Diolch yn fawr, Mr Llefarydd. Rwy’n ddiolchgar i’m cydweithwyr am y croeso cynnes.
At the Budget, the Chancellor announced that all claimants will be eligible for universal credit from the first day that they claim it, removing the seven waiting days.
Och aye the noo!
The Opposition welcomed the U-turn by the Chancellor, increasing the waiting time for universal credit from six weeks to five weeks, but this does not go far enough. Household claimants in Wales and across the country are still suffering from rising debts, housing arrears and evictions. Will the Minister stand up for universal credit claimants in Wales by asking his Cabinet colleagues to reduce the waiting time further?
I loved the hon. Gentleman’s introduction.
The need for reform was absolutely clear. Under the old system, people had to go to the Department for Work and Pensions, Her Majesty’s Revenue and Customs, the local housing authority and, potentially, more organisations. We are now simplifying the process so that we have a system that encourages people into work. Surely, we should all welcome that. We are rolling the scheme out slowly to ensure that we are learning lessons, and that is exactly what we have done. The Chancellor made the announcement in the Budget so that we improve the system to ensure that people have the money they need when they apply.
The DWP’s own analysis shows that half those with rent arrears under universal credit said that they had gone into arrears after making a claim. Is the Minister content with the fact that more Welsh families who were not previously in arrears have begun 2018 in debt following their claim for universal credit?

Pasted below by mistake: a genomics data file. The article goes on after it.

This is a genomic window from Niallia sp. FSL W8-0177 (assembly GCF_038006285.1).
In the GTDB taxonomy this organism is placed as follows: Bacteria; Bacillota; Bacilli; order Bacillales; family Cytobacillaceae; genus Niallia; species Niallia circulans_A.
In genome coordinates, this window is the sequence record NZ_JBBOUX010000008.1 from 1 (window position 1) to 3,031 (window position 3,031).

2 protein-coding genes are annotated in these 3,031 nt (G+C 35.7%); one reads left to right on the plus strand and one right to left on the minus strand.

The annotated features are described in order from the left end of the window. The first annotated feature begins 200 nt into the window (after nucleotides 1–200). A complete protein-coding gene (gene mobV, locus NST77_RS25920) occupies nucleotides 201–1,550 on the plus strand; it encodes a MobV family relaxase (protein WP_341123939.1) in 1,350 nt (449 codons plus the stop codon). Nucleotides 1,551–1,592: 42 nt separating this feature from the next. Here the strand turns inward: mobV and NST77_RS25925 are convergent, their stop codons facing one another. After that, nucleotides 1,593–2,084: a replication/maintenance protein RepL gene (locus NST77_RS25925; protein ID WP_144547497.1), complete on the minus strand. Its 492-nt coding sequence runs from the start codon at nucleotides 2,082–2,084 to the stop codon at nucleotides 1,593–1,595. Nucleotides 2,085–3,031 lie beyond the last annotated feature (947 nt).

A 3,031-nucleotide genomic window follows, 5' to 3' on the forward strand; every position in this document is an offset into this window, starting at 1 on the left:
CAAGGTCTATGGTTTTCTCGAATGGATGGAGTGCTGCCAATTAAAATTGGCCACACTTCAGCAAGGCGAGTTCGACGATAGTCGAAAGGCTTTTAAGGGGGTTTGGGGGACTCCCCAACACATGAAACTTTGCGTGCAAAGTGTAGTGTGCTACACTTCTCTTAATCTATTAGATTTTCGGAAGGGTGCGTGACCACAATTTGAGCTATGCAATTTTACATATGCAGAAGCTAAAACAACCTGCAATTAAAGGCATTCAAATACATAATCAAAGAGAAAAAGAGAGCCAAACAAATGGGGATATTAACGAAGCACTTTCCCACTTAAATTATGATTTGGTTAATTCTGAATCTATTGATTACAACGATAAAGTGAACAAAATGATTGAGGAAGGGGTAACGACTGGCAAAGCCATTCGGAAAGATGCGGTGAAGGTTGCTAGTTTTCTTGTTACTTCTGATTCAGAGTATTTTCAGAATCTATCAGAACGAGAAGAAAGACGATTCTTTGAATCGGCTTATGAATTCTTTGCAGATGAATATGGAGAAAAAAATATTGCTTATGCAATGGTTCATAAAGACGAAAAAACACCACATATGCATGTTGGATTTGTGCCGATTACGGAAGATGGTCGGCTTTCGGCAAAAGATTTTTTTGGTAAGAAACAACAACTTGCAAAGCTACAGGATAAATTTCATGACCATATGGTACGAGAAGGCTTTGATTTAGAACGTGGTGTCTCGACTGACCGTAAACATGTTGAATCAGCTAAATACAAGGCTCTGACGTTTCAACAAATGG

That is exactly why we made the announcements in the Budget. Now, households who already claim housing benefit will automatically receive an additional two weeks of housing benefit when they claim universal credit. We are responding to the lessons that we are learning, and we will continue to do so as we roll out the project.
I warmly welcome my hon. Friend to the Dispatch Box. May I urge him, in looking at the administrative changes to universal credit, not to lose sight of the overarching goal, which is to have a simpler welfare system that actually encourages people into work—a far cry from the old system that it is replacing?
I am delighted to take a question from my hon. Friend, and I mean that in the sincerest sense. He is absolutely right. Unemployment in Wales is currently 73,000, which represents a decrease of 52,000 since 2010. People are going back into work because universal credit is encouraging that. Under the old system, people who worked a minute over 16 hours would lose their whole jobseeker’s allowance. There was no incentive to get into work, which is why we have introduced this new system.
I too offer my congratulations to the Minister on his elevation to his new position—llongyfarchiadau.
Waiting times are important to all claimants, but none more so than the terminally ill—those who the DWP expects to live for less than six months. The DWP’s own data shows that personal independence payment claimants who are terminally ill have their claims reassessed at the rate of seven in 100 in the south-east and 17 in 100 in Wales, which is the highest rate in the country. Why is there such a huge variance, and will the Minister join me in requesting a meeting with the Secretary of State for Work and Pensions to discuss these issues?
First, I thank the hon. Gentleman for the warm welcome, which I much appreciate. It is important to recognise that, with PIP, we are bringing in a system to try to help people live with the conditions they have. If we compare the systems, 29% of PIP claimants are receiving the highest possible support, compared with just 15% for disability living allowance. I have only been in this job a few weeks, but I will be taking this up with my right hon. Friend the Secretary of State and will report back.
We need to speed up a bit, because we have a lot of questions to get through. What we need now is pithy questions without excessively demonstrative behaviour.